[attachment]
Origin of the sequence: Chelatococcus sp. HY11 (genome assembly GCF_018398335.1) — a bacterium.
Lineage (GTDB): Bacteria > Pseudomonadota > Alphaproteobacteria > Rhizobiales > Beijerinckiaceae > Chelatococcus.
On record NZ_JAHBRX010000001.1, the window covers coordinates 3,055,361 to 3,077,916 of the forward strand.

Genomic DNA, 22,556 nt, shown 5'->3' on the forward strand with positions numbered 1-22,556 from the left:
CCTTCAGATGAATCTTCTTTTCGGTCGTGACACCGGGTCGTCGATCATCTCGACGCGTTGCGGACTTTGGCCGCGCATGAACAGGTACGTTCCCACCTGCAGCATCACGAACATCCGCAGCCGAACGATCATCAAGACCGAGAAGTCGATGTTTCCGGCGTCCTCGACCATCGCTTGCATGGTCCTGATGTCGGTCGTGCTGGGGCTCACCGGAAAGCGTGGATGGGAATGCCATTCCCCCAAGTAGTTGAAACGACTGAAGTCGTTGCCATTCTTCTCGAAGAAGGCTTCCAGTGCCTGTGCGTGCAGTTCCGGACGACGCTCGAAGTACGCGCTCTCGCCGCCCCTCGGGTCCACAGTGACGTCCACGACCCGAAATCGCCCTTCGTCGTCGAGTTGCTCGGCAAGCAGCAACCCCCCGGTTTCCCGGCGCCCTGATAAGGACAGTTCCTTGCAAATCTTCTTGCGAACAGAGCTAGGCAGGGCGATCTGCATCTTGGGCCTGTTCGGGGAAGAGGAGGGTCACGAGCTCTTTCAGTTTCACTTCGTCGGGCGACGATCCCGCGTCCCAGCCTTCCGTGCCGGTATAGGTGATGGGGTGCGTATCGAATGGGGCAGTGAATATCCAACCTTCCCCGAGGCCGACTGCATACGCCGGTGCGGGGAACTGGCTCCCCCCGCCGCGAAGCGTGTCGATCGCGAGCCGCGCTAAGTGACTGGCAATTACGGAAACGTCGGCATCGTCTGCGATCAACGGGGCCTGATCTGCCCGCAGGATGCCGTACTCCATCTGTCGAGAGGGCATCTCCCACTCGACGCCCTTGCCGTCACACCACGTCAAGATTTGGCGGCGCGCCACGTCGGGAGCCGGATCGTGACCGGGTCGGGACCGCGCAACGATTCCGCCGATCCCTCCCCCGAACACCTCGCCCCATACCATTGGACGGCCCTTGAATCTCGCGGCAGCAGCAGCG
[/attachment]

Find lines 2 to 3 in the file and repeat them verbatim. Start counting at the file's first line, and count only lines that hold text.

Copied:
Lineage (GTDB): Bacteria > Pseudomonadota > Alphaproteobacteria > Rhizobiales > Beijerinckiaceae > Chelatococcus.
On record NZ_JAHBRX010000001.1, the window covers coordinates 3,055,361 to 3,077,916 of the forward strand.